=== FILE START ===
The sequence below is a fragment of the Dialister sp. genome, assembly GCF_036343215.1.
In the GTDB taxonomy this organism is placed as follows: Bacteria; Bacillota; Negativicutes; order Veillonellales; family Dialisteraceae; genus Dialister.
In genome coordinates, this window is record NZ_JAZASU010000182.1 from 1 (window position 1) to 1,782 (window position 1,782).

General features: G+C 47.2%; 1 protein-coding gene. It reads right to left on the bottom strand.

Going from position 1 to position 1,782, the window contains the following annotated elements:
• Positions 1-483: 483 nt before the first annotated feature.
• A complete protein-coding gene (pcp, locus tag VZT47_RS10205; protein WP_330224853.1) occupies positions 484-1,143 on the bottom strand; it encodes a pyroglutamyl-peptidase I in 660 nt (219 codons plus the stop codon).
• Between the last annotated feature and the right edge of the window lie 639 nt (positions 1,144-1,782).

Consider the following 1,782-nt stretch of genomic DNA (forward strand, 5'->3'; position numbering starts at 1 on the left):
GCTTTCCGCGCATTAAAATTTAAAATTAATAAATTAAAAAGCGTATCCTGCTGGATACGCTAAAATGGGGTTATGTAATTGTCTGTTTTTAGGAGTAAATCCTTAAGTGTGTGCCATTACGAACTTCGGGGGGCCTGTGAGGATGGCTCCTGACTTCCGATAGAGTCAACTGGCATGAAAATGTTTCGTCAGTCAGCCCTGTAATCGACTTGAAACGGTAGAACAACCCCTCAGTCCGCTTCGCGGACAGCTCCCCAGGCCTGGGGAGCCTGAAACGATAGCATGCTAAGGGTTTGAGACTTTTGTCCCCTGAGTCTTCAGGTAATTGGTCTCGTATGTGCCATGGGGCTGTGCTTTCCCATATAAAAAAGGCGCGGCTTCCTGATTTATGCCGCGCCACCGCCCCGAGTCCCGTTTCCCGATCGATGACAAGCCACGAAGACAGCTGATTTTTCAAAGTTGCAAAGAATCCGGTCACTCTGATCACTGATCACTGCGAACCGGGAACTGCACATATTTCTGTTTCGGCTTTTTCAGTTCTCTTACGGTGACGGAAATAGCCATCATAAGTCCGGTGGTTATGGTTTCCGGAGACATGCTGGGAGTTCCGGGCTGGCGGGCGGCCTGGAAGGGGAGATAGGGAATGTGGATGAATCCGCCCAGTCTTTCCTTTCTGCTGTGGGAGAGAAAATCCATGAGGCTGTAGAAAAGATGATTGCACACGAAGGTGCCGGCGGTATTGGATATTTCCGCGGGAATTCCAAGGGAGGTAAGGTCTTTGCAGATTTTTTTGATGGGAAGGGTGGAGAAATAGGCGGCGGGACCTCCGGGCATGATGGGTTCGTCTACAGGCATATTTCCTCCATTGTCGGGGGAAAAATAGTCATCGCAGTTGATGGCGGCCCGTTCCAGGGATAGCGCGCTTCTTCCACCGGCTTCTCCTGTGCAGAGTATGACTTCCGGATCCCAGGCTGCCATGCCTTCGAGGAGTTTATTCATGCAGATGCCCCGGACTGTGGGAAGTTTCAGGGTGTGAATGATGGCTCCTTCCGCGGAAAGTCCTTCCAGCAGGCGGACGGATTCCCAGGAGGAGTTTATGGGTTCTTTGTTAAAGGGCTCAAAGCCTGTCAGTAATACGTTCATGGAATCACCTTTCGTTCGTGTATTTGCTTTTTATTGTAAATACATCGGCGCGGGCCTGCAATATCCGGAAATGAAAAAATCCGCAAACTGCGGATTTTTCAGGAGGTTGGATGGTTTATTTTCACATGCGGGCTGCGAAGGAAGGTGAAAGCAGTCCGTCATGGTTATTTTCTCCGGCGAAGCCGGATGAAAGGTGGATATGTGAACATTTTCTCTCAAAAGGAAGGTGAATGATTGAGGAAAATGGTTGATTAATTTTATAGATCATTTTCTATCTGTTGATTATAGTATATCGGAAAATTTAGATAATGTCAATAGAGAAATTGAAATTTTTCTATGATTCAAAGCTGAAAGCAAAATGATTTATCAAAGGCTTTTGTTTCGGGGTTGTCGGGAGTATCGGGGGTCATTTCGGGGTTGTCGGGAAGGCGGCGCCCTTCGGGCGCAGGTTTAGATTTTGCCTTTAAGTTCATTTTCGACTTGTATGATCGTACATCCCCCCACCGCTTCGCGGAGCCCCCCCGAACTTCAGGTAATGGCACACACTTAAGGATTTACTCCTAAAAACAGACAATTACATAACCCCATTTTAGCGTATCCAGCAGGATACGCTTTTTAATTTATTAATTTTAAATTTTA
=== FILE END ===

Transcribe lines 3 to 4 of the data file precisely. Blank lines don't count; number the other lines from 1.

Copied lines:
In genome coordinates, this window is record NZ_JAZASU010000182.1 from 1 (window position 1) to 1,782 (window position 1,782).

General features: G+C 47.2%; 1 protein-coding gene. It reads right to left on the bottom strand.